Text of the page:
How To Use A Job

Before you start that job search, let me ask you a question: Why would you want a job? Just for a paycheck? Instead of assuming that a job is a necessity that we all must have (it really isn’t), consider what is actually important to you.

Once you have determined what you really want, you may very well want a job. But you can then see it as a means to accomplish those goals that matter to you. It may also be a “limited engagement.” With that approach in mind, I have to say that jobs do have their advantages. Here are some ways to use a job temporarily, to get closer to more important goals.

1. To Save Money

Whatever your goals may be, a job is a way to create income – some of which can be diverted into savings for future plans. I used a good job to pay off my first home early – and then quit the job. Other jobs have been devoted to earning travel money. A job can provide the money for a business as well.

2. To Buy Time

People often claim they don’t have time for what is important – even for the ones they love. This is rarely true. Stop using a job to buy nice clothes or better furniture or whatever else you use it for, and it can buy time instead. Save enough money to take a week off from work to play with the dogs if that is what you really want.

3. To Get Business Training

Most people think of a job as an end in itself, or a means to a better job. But in many fields it is possible to use a job as a training exercise for owning a business. This is common in businesses like carpet cleaning and even restaurant management. You learn the business from the inside, and then move on to start your own with the training you have received.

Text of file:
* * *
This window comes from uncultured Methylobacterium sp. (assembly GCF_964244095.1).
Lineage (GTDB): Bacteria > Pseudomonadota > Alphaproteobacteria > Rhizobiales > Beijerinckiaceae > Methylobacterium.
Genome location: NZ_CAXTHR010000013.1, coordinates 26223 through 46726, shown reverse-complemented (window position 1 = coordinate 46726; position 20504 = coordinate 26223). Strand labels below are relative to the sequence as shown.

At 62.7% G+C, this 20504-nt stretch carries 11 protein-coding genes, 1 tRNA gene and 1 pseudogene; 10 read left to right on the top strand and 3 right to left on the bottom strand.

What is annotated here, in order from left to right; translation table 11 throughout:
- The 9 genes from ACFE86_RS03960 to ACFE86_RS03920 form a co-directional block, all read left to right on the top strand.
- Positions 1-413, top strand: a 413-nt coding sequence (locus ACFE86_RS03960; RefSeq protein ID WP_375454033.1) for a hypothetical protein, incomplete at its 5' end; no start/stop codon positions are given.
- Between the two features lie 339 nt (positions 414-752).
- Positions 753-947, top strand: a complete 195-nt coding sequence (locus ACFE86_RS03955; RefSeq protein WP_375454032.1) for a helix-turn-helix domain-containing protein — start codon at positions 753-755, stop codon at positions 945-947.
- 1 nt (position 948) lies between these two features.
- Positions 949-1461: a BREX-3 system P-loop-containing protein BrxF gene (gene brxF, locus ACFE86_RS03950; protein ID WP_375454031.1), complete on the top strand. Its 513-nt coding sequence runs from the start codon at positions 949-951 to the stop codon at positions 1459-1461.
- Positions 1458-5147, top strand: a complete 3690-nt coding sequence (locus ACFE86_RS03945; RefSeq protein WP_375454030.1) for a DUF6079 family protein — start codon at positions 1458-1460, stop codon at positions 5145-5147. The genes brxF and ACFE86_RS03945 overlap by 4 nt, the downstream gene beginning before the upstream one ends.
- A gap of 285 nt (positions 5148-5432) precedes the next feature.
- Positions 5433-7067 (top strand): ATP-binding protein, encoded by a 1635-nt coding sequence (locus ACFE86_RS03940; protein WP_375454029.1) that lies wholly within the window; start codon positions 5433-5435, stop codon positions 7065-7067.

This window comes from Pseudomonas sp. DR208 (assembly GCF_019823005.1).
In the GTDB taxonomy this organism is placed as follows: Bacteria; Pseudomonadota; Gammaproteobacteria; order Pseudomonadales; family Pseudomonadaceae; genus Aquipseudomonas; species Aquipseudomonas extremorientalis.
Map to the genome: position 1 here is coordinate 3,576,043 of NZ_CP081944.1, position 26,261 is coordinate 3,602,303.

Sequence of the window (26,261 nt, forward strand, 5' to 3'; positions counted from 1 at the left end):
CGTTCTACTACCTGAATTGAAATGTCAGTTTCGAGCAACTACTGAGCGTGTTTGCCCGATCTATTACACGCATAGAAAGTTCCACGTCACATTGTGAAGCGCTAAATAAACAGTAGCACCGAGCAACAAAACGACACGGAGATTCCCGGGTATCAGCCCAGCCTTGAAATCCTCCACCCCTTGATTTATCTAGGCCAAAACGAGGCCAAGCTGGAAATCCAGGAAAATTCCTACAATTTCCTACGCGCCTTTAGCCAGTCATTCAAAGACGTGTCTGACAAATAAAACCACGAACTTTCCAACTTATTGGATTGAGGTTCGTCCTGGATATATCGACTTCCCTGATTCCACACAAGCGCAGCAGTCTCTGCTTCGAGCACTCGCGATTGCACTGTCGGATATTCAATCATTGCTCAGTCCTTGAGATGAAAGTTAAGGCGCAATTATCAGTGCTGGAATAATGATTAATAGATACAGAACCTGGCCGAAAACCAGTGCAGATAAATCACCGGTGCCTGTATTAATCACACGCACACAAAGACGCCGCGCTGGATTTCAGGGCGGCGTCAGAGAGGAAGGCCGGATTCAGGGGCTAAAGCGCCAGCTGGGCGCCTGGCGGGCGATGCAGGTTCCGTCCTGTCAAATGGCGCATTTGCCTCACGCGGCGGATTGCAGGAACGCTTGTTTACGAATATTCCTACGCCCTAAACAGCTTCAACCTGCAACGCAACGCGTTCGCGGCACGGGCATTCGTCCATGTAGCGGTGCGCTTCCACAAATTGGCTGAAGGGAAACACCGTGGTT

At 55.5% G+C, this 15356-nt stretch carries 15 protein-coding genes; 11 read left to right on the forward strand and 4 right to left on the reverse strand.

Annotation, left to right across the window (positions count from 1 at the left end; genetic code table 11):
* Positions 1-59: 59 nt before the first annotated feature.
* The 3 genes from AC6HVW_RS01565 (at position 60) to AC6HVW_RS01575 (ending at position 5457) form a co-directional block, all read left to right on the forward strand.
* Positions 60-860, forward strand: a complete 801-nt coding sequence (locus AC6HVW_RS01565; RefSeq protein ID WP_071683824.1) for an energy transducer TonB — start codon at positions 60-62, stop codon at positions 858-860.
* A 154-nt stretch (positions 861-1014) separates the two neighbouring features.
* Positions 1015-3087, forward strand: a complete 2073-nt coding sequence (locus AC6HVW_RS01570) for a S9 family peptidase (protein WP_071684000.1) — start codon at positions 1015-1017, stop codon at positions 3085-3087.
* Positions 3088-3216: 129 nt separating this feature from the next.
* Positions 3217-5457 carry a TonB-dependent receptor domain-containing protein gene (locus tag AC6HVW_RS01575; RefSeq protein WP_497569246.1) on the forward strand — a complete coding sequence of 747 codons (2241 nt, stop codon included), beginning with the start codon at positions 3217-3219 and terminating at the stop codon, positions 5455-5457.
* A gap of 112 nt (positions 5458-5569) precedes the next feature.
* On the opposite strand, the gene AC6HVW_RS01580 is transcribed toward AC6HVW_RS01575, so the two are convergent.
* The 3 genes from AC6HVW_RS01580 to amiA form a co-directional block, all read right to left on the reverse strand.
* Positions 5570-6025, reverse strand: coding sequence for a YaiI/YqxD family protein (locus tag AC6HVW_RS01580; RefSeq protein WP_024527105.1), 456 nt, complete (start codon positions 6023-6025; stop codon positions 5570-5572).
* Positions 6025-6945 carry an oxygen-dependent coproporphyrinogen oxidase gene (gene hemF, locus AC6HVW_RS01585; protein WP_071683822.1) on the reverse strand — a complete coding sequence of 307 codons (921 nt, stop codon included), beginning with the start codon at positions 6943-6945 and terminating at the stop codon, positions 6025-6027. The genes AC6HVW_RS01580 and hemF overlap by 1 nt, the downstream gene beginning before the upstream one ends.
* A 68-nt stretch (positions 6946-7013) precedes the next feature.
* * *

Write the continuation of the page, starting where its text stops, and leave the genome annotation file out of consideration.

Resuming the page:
4. To Learn Skills

Some jobs are a great place to learn skills. Many people join the military for this reason, but you don’t have to go to that extreme. If you work as a tax preparer for one season, for example, you can apply the knowledge and skills you learn to all of your future businesses. A year as a car salesman might prepare you with the negotiating skills to become a great real estate investor.

5. To Be Where You Want

If you want to be where the best skiing is, but can’t afford more than the occasional weekend vacation, what do you do? Get a job there! The next time you are in Aspen, Colorado, ask a few bartenders and other employees how they ended up there. Half came not for the job, but for the skiing opportunities. The job is just the means to that. You might get a job in the Florida Keys if you want more sun and ocean.

6. To Pay The Bills

This is not an exciting use for a job, but it is necessary at times. Unless you really love the job you get, though, make this a temporary solution. Remember, whatever job you get, if you got one that paid a little less you still would have survived, right? So pay the bills, but also put a little bit of every paycheck aside and start looking for ways to pursue goals that are more interesting. At the very least continue your job search until you take one more step up in income, and then save even more towards those important goals.